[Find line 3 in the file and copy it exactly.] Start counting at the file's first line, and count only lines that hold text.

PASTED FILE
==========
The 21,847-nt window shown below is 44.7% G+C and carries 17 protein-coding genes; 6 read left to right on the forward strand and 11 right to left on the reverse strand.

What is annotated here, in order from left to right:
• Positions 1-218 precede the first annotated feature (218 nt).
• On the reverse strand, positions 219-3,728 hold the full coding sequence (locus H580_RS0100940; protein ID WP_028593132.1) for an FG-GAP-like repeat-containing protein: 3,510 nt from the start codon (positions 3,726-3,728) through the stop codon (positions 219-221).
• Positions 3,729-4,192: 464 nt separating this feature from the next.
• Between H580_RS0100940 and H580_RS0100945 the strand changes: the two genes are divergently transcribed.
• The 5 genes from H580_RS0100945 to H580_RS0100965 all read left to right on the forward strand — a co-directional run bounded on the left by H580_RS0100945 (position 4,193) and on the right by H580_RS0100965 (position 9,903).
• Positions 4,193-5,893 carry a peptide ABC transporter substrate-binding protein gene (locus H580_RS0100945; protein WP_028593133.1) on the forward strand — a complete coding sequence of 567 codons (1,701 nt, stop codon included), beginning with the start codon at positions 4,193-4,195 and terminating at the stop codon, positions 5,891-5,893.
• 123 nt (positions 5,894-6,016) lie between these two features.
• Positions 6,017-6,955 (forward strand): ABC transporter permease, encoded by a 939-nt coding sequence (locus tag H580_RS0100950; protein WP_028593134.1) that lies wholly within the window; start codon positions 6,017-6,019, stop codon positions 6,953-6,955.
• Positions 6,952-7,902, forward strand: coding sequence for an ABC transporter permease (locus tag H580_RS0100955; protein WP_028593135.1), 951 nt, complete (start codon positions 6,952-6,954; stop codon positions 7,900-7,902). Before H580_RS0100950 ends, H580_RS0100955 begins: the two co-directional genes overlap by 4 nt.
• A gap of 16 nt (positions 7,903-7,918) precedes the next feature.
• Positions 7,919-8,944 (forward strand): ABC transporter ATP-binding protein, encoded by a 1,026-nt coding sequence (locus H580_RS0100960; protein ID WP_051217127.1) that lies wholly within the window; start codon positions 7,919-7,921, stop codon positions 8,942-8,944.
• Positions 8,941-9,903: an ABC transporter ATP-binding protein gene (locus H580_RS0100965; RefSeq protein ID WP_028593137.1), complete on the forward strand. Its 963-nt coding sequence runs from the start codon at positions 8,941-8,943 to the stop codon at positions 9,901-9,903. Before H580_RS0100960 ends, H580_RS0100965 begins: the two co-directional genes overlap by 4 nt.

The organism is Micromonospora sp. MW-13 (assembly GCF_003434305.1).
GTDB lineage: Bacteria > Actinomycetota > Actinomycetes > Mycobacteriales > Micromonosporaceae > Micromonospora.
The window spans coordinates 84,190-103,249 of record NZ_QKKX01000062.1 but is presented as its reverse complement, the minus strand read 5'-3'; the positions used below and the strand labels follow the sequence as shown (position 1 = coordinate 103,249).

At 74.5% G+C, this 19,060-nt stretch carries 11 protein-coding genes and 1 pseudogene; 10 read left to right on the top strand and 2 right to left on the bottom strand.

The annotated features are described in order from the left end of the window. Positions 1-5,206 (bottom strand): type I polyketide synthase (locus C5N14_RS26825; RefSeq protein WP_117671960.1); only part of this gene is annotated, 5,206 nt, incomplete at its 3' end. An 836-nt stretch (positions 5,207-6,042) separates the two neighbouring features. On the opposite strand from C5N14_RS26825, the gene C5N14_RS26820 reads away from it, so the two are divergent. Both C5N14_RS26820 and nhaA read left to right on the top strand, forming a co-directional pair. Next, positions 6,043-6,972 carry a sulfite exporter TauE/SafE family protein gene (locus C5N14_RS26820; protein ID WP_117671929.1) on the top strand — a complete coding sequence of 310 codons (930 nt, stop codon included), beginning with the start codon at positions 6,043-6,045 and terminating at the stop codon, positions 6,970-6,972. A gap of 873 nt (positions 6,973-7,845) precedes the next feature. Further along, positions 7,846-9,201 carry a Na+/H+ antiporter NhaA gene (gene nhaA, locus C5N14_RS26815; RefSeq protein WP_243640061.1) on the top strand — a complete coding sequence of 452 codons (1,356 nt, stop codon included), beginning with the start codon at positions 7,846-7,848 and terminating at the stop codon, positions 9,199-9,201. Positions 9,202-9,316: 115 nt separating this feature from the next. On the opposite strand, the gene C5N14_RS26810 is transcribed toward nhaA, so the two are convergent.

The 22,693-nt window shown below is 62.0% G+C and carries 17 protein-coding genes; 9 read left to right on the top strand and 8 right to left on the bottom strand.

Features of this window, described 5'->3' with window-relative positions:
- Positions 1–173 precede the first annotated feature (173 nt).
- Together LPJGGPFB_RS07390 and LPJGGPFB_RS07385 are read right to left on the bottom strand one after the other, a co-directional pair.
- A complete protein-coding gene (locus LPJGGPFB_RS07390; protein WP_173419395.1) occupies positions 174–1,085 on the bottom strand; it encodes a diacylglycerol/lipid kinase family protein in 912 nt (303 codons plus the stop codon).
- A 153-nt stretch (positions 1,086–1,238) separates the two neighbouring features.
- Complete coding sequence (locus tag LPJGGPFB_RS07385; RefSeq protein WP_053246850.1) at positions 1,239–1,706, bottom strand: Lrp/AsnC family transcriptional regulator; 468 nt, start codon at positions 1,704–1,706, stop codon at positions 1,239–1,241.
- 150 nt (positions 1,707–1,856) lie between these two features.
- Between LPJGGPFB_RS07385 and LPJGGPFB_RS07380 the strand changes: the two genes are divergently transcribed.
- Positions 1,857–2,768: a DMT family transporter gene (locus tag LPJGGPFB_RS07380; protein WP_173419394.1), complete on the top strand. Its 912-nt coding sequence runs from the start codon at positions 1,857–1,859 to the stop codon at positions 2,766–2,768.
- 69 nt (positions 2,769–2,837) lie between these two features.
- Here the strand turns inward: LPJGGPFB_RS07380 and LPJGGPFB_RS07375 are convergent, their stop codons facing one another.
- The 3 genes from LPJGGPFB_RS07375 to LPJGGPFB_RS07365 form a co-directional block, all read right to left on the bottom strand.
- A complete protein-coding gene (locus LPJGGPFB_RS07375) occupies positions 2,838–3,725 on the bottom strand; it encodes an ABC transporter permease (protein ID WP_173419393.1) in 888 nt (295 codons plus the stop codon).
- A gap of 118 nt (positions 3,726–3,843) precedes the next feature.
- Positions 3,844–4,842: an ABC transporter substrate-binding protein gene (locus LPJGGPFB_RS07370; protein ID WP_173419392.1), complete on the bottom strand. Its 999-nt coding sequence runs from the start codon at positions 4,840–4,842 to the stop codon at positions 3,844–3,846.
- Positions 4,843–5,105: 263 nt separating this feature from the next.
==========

• Positions 1-218 precede the first annotated feature (218 nt).